Senate debates

Wednesday, 3 July 2024

Matters of Urgency

National Security

4:22 pm

Photo of Jess WalshJess Walsh (Victoria, Australian Labor Party) Share this | | Hansard source

This is a really disappointing motion from those opposite. I have to say that I'm pretty disappointed with Senator Scarr for engaging in this politicisation of security issues.

Photo of Paul ScarrPaul Scarr (Queensland, Liberal Party, Shadow Assistant Minister for Multicultural Engagement) Share this | | Hansard source

I have a point of order: imputation of motive in terms of me pursuing this as a political matter as opposed to a matter of national security—

Photo of Helen PolleyHelen Polley (Tasmania, Australian Labor Party) Share this | | Hansard source

Thank you, Senator Scarr. There's no point of order. Senator Walsh, please continue.

Photo of Jess WalshJess Walsh (Victoria, Australian Labor Party) Share this | | Hansard source

This is by its nature politicisation of security issues. As a member of the Parliamentary Joint Committee on Intelligence and Security, I can say that this motion complete ignores the formal, considered and appropriate ways that terrorist organisations are, in fact, listed in this country. It is not the Senate that makes these decisions, because these matters of national security go well beyond this chamber. They go beyond politics. It is not for the Senate to decide whether to list an organisation as a terrorist organisation. It is not up to Labor senators, Liberal senators, National senators, Greens senators or other crossbench senators to decide when to list a terrorist organisation. There are legal processes for this set out in the Criminal Code. It is the law that sets out the processes that need to be followed. The law sets out how these decisions are appropriately then scrutinised by the parliamentary joint committee. These processes must be followed.

Critically, decisions to list terrorist organisations under the law, under the code, are informed by the advice of our intelligence and security agencies. These agencies serve the Australian people. They are not there to pander to the whims of senators in this place. They are there to serve the Australian people, to keep Australia safe and to keep Australia protected. Those opposite are well aware of this. The process for dealing with this matter is the one that must be followed, not this political motion in this chamber today. And the process will be followed.

The government has been clear. The government has of course condemned the hateful comments made by the members of this group, Hizb ut-Tahrir. These disgraceful statements and the glorification of terrorism have no place in Australia. That is why it is so disappointing that those opposite want to deal with the issue in this way. When they were in government they of course followed the processes appropriately, just as this government does, too—and just as any government should. And I think they respected those processes then, when they were in government. So they should respect them now, today, as well.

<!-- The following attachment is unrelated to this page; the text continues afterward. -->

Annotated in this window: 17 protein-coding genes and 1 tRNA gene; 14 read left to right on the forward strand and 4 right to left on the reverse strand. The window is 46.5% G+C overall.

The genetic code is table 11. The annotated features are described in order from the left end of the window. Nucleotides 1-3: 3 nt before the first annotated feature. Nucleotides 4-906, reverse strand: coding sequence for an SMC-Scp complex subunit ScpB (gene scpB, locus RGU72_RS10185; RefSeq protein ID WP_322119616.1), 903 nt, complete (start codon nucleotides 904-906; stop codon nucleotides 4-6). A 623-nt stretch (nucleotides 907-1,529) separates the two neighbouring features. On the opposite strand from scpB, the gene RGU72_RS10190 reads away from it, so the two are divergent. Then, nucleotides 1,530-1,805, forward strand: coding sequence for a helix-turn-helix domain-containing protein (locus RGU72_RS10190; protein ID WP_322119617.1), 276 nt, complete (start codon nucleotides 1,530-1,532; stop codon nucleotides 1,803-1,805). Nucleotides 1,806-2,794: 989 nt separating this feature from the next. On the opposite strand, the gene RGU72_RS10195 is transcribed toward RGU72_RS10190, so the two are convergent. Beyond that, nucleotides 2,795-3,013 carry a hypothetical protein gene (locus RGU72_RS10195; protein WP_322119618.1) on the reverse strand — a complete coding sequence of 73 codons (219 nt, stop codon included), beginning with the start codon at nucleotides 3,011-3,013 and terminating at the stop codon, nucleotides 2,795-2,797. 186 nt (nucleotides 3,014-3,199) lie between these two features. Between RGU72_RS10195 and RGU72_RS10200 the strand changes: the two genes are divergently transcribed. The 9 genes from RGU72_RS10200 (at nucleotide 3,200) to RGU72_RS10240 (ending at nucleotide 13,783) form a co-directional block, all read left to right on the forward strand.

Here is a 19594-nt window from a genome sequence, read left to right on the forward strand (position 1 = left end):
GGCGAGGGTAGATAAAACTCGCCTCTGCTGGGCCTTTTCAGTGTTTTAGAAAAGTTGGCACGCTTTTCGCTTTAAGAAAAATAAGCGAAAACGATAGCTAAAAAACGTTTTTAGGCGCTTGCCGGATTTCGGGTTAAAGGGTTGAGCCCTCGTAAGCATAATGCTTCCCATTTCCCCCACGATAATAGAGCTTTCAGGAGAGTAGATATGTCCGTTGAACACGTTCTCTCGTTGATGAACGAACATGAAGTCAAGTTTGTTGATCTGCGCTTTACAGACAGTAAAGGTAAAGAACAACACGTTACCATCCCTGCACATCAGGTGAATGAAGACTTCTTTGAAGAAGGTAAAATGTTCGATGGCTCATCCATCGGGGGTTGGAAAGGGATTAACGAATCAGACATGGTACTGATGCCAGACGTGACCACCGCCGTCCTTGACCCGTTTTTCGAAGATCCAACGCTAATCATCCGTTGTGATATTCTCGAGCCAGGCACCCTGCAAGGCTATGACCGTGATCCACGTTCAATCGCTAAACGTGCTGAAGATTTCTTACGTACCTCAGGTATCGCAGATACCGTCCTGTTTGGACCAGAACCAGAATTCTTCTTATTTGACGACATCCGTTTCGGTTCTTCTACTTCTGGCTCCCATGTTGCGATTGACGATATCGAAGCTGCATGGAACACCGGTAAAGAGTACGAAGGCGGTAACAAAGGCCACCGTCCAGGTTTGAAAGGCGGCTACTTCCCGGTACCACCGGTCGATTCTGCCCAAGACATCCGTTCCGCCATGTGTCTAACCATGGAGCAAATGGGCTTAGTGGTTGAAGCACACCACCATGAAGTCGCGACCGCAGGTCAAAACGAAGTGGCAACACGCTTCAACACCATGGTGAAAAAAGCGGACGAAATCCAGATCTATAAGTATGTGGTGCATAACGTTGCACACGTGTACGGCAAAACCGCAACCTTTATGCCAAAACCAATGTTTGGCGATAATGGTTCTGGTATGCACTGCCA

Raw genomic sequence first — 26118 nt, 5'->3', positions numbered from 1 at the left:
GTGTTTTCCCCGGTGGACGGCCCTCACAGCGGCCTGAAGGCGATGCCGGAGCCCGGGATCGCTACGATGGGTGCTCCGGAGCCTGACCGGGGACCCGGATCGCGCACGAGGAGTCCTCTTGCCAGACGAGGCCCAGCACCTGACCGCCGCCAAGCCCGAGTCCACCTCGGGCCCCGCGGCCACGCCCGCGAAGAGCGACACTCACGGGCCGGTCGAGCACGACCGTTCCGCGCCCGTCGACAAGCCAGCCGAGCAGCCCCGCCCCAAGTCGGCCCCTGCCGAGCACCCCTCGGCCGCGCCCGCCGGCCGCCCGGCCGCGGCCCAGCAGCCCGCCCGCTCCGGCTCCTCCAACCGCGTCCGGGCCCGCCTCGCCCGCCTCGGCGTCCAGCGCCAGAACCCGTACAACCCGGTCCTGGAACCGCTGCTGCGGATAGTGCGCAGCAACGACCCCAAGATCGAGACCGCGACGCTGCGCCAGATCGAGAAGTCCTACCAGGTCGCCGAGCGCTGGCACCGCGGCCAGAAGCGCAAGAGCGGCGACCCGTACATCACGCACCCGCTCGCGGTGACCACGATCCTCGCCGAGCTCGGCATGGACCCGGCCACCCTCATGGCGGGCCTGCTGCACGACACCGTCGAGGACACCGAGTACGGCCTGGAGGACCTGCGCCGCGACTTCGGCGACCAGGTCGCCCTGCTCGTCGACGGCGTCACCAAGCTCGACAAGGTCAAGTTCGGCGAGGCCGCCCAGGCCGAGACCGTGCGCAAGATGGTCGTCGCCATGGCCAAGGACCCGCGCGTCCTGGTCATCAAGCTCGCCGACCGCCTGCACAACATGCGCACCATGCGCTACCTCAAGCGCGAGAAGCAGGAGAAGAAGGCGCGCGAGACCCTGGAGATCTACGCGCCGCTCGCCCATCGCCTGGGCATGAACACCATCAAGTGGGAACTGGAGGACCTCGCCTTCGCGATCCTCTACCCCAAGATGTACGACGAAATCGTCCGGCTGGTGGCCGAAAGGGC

At the time, the then Attorney-General, George Brandis, rejected listing this organisation, and he followed the process. The decision was based on the strong view of ASIO at the time that the group did not fit the definition of a terrorist organisation in the Criminal Code. That was the process then. It's the same process now. The parliament has set up this process through the Criminal Code. At that time, back then, the Leader of the Opposition, when he was the Minister for Home Affairs, correctly said that the government relies on the advice of our intelligence and security agencies in deciding whether to list Hizb ut-Tahrir. That is exactly what is being done in this matter today.

If those opposite don't have the confidence in our intelligence and security agencies, they should say so, because they know that these decisions are made beyond this chamber, as agreed to, in this parliament. But, regrettably, we see—and we see it all too often—that those opposite just can't pass up the opportunity to politicise issues that really should be beyond politics: issues that should be about working together to keep people safe, to meaningfully address issues that may cause harm or that divide our community, to make sure that that doesn't happen. That is the responsibility of both sides of politics as parties that form government.